Human Trafficking Situation in Spain: The Case of African Immigrants
Alejandra Scelles Torres
Fondation Scelles, Madrid/Paris
Young People Against Prostitution and Human Trafficking:
The Greatest Violence Against Human Beings
Casina Pio IV
Vatican City, 15-16 November 2014
My name is Alejandra; I am here to represent our foundation (Fondation Scelles). First of all, I would like to thank the organizers and all the participants of this Symposium.
I am going to talk about prostitution in Spain, one of the countries with the highest number of prostitutes in the world. Trafficking, prostitution, sexual exploitation of girls and women is an extreme form of violence against women, an attack against human dignity, an expression of inequality that girls and women throughout the world suffer. My presentation focuses on human rights, in particular women’s rights. We want to urgently point out the situation of inequality of tens of thousands of women in Spain to which the Spanish authorities do not seem to provide any real solution.
Owing to the social changes Spain has experienced in the last few decades, prostitution has changed a lot in Spain. “Traditional” prostitution, which was the prostitution of women in the 1980s who generally did it out of their own will and who tended to be Spanish and to engage in prostitution in the areas in which they lived, has changed. In the 1990s many Latin-American women arrived. They generally worked in clubs along the streets. Subsequently, many African women were trafficked into the country. Toward the end of the 1990s we started seeing street prostitution with women from Eastern Europe.
More than 90% of the women who are prostitutes in Spain are victims of trafficking, and most prostitution takes place behind closed doors, in closed spaces. The figures of course are never official, but estimates range between 300,000-400,000 people practicing prostitution and 3,000 different centers dedicated to that. Other figures say that there are about 300,000 women in prostitution, which is a very similar number to the total number of prostitutes in Germany, even though the population of Spain is half the German one. Moreover, prostitution is becoming more and more a childhood problem: clients want younger and younger, more and more vulnerable women so we see many more underage girls. The current economic crisis has made the situation even worse: youth unemployment is over 50% in many parts of Spain, and this has led to a new situation of prostitution in Spain. Starting from 2012 the price of public universities has increased, there are much fewer scholarships and many students can no longer pay for their education. The lack of job opportunities makes it very difficult for young people to find a dignified way of living. The economic situation in my country is so bad that many families have all their members unemployed and barely survive on social benefits. Therefore, prostitution, to many of them, appears as the only way out, the only solution. We see more and more young Spanish women and girls entering the prostitution market to pay for their studies or simply to help their family survive.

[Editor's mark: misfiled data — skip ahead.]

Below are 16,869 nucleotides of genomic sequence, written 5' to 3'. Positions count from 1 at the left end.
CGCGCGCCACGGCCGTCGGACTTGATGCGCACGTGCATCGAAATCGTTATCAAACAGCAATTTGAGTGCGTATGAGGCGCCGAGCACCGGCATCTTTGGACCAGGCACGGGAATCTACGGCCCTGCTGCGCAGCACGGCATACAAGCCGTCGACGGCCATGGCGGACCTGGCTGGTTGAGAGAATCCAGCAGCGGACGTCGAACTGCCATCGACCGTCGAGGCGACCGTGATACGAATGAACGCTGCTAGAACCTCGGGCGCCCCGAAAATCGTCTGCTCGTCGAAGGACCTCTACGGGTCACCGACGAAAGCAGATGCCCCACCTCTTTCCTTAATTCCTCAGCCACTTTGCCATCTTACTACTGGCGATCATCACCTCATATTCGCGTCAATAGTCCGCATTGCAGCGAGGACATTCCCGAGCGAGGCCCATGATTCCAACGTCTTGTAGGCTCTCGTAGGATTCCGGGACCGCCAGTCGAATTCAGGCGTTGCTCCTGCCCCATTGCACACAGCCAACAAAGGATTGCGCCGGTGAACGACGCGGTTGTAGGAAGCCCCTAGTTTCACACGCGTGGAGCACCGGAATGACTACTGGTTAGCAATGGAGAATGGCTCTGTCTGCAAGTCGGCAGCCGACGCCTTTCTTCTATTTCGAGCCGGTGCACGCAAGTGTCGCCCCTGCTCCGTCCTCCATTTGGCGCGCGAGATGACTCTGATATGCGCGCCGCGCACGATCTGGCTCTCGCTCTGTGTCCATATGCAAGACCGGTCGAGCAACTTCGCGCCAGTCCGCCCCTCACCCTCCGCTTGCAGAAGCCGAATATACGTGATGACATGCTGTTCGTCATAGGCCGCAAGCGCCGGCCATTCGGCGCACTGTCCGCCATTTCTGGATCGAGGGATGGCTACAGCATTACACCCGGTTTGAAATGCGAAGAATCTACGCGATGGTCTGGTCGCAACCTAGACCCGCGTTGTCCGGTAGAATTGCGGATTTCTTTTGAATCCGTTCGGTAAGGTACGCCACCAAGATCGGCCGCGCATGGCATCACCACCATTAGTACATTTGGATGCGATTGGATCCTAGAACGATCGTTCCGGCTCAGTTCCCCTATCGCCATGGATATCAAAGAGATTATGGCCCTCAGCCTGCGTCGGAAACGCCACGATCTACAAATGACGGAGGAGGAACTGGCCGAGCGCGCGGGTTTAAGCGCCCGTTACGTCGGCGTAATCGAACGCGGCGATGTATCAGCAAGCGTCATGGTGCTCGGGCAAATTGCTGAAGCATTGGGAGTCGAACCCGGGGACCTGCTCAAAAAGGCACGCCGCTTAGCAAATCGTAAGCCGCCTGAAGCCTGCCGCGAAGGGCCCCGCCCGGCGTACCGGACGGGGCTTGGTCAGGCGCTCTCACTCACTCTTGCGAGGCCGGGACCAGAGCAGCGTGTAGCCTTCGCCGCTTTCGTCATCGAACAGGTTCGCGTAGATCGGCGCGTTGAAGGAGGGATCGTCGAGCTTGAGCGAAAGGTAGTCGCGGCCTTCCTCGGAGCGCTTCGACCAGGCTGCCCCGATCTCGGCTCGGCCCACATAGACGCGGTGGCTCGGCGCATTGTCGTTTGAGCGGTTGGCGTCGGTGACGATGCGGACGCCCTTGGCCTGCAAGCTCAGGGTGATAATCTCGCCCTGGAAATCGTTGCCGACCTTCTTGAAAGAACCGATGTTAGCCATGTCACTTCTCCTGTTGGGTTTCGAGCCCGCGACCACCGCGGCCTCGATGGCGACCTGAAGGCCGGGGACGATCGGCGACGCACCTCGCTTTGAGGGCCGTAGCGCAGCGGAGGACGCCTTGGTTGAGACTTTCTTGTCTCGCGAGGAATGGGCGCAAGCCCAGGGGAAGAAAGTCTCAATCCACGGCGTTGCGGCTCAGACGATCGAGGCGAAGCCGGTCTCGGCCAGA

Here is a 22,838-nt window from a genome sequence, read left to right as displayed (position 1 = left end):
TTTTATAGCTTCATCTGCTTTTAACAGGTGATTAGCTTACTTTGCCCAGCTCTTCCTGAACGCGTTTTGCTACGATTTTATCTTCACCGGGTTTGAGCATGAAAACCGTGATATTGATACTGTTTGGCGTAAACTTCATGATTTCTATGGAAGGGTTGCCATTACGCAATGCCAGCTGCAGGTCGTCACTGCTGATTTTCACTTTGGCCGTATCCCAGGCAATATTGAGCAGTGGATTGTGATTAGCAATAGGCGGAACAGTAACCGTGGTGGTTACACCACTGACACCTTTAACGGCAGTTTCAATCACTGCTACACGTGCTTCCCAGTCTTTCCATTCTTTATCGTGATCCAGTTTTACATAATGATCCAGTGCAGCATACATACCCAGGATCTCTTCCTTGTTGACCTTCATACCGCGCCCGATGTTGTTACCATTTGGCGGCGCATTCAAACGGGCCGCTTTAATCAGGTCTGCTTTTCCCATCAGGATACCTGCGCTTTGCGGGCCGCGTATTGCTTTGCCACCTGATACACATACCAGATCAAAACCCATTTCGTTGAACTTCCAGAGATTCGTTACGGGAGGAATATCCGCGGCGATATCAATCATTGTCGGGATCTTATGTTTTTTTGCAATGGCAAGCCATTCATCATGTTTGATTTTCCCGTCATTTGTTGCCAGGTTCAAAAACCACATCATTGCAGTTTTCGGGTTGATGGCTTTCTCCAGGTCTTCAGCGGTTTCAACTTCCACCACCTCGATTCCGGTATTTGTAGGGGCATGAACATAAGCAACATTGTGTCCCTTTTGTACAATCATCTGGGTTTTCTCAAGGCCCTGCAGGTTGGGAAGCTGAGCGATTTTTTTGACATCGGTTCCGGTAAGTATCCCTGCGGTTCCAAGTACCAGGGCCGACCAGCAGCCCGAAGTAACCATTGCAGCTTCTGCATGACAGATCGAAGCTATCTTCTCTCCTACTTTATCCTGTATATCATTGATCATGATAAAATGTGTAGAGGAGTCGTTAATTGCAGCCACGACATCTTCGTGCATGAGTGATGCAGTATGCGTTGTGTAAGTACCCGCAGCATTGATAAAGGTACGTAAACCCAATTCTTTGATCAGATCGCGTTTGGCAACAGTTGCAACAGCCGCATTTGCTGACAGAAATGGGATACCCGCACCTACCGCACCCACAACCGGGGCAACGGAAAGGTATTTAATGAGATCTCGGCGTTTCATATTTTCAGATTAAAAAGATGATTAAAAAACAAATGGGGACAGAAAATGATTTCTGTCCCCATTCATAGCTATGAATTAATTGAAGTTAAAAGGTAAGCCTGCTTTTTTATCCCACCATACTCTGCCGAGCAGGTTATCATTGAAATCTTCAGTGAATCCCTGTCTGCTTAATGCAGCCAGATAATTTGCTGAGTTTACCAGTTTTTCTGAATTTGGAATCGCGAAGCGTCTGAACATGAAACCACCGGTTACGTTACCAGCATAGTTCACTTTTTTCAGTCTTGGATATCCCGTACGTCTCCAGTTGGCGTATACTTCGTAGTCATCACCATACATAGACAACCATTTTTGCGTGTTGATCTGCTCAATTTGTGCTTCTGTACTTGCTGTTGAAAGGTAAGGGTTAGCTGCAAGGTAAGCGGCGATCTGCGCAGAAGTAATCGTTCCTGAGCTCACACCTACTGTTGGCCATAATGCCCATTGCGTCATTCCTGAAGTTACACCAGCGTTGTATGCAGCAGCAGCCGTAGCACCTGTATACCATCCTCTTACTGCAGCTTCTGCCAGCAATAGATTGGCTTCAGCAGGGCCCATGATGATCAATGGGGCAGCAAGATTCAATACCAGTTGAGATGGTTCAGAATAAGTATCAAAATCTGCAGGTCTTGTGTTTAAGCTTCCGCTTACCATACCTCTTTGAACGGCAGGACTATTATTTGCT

Spain is a transit country and a receiving country for victims of trafficking and sex exploitation. Most women come from Central America, from South-Eastern Europe and from Sub-Saharan Africa – mostly women and girls from Nigeria. Nigerian women are forced, kidnapped or deceived with false promises of finding jobs; they embark on a very long and difficult journey crossing the African continent and come to Spain in very fragile boats or hidden in cars, they suffer sexual abuse and violations by the traffickers or the mafia bosses. They are threatened with having their families killed if they escape and traffickers often also use voodoo rites that terrorize them... and, of course, they are in an irregular situation in Spain.
Sexual exploitation of women and children is a very good business in Spain, and it is growing. There is more dark money in prostitution than in any other part of the economy – more than weapons and drugs trafficking. Its revenues can reach up to 5 million euros per day and the victims are losing their freedom, their dignity, as was said by the Spanish Minister of the Interior when he presented the new national plan against human trafficking in 2013.
Prostitution is not criminalized in Spain but there are many local and regional laws and regulations that refer to health, city regulations and other things of the sort. In some cities municipal laws have been adopted to protect public areas, and prostitutes and clients are fined up to €3.000. The women who engage in prostitution are mostly trafficking victims as we have seen, but they are criminalized and are considered to be responsible for the fact that they are selling sex, which puts them in an even more vulnerable situation. The clients generally do not have to pay fines; they usually manage to escape being put in a difficult situation.
According to a 2011 report, 99% of the demand for prostitution comes from men. Spain is one of the first countries in the world and the first country in Europe in terms of demand for prostitution. 39% of men have been with a prostitute at least once in their life. 50% of Spanish clients are married or live with a woman, and almost half of them have children. Most of those who go with prostitutes are aware of the fact that the women are doing so against their will.